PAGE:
Macbeth, Swan Theatre, Yeovil

DIRECTOR Ian White, a life-long lover of the theatre and Shakespeare’s Scottish play in particular, sees the Macbeths as a couple with “a mature and successful marriage” – indeed the only one in the canon.

As such, he says, the guilt and the blame for the murderous tyranny that they unleash has to be shared. In his production at Yeovil’s Swan Theatre, running to 25th September, White challenges the current assumption that Lady Macbeth is the evil, ambitious driving force in the marriage. He paints his queen as a loyal, loving wife, emphasising a softer characterisation with some judicious cutting of the text (perhaps also to keep the action moving).

The trouble is that it doesn’t really work. This Lady Macbeth (Sarah Easterbrook) is convincing as the wife who shares a fierce physical passion with her husband. But this is not the woman who says “Come you spirits, that tend on mortal thoughts, unsex me here.” The woman who encourages Macbeth after the murder by saying “a little water clears us of this deed” is a protagonist, driven by ambition, for herself and the man she loves.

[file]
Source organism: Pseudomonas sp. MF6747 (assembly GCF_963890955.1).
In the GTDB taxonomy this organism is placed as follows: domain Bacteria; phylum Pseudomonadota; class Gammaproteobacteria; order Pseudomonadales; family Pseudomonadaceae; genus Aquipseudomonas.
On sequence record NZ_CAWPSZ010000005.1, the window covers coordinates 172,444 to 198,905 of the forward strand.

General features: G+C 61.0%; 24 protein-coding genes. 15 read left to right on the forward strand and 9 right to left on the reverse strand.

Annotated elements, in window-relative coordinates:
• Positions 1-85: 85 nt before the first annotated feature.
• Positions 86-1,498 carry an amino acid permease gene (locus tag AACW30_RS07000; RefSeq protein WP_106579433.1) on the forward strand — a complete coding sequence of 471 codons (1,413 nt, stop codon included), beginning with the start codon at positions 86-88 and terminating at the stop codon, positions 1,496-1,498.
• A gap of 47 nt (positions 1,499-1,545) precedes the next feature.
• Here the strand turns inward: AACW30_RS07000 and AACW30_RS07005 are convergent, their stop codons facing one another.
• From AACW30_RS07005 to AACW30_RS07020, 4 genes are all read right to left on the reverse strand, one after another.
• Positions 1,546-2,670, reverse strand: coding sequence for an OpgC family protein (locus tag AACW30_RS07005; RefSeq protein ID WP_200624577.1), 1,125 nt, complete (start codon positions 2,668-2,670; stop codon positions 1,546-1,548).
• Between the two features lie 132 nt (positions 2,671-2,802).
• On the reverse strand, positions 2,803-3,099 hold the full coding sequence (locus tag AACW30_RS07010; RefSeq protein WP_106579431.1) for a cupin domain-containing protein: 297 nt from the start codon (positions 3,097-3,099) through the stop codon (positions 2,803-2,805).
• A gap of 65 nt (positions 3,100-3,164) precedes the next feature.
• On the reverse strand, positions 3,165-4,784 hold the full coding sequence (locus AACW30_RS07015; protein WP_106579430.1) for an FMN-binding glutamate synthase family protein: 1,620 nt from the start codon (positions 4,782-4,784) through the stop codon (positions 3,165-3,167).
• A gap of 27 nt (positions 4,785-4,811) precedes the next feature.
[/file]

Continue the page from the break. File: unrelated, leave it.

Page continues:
What Ian White has done in this powerful and energetic production is to make much more of Malcolm, the murdered king’s elder son. So often played as a boring snowflake, Ethan Taylor’s Malcolm is a charismatic young man, a leader in the making, who makes his mark on the play from the start, and even manages to carry off with conviction the notoriously difficult scene in England with Macduff (Tim Clark).

Alan Morris’s Macbeth develops as the tragedy unfolds. We meet him as the bluff soldier, with his friend and fellow captain, Banquo (excellent Pete Fernandez). He becomes the haunted king who returns to hear more ill omens from the witches and finally we watch the tormented final hours of a bloodstained leader beleaguered in his fortress.

The witches are terrific – three sylphs in silver-grey, well choreographed, sinister but seductive, all-knowing and ever-present. They are played by Lisha Alle, Grace Pamplin, Paige Travers and (on the first night) Maria Allen.
The fights are convincing, particularly the brutal last encounter between Macbeth and Macduff. The murder of Lady Macduff (Elizabeth Lewis) and her children is harrowing – made all the more so by the agony of the half-hidden cousin (John Crabtree) who comes to warn her of the approaching assassins.

When a company takes on a play as familiar as Macbeth – you will be amazed how many quotes you recognise – the challenge is to find a fresh approach. With the outstanding skills and resources of the Swan Theatre and an experienced and talented cast, Ian White succeeds.


Photographs of Macbeth, Banquo and the Witches by Len Copland.

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